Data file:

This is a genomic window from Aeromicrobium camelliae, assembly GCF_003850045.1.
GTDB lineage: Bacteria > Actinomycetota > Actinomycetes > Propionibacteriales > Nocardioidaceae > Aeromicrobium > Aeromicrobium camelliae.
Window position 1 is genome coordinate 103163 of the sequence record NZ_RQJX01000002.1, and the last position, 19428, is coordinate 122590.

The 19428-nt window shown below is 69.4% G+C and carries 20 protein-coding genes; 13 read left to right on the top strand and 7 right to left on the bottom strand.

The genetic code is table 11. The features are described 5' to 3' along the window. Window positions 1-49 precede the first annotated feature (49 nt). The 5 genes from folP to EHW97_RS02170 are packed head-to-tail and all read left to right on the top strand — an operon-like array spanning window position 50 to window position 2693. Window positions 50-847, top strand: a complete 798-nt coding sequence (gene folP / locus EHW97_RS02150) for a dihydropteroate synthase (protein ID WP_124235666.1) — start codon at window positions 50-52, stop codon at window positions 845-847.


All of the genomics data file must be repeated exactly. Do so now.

This is a genomic window from Aeromicrobium camelliae, assembly GCF_003850045.1.
GTDB lineage: Bacteria > Actinomycetota > Actinomycetes > Propionibacteriales > Nocardioidaceae > Aeromicrobium > Aeromicrobium camelliae.
Window position 1 is genome coordinate 103163 of the sequence record NZ_RQJX01000002.1, and the last position, 19428, is coordinate 122590.

The 19428-nt window shown below is 69.4% G+C and carries 20 protein-coding genes; 13 read left to right on the top strand and 7 right to left on the bottom strand.

The genetic code is table 11. The features are described 5' to 3' along the window. Window positions 1-49 precede the first annotated feature (49 nt). The 5 genes from folP to EHW97_RS02170 are packed head-to-tail and all read left to right on the top strand — an operon-like array spanning window position 50 to window position 2693. Window positions 50-847, top strand: a complete 798-nt coding sequence (gene folP / locus EHW97_RS02150) for a dihydropteroate synthase (protein ID WP_124235666.1) — start codon at window positions 50-52, stop codon at window positions 845-847.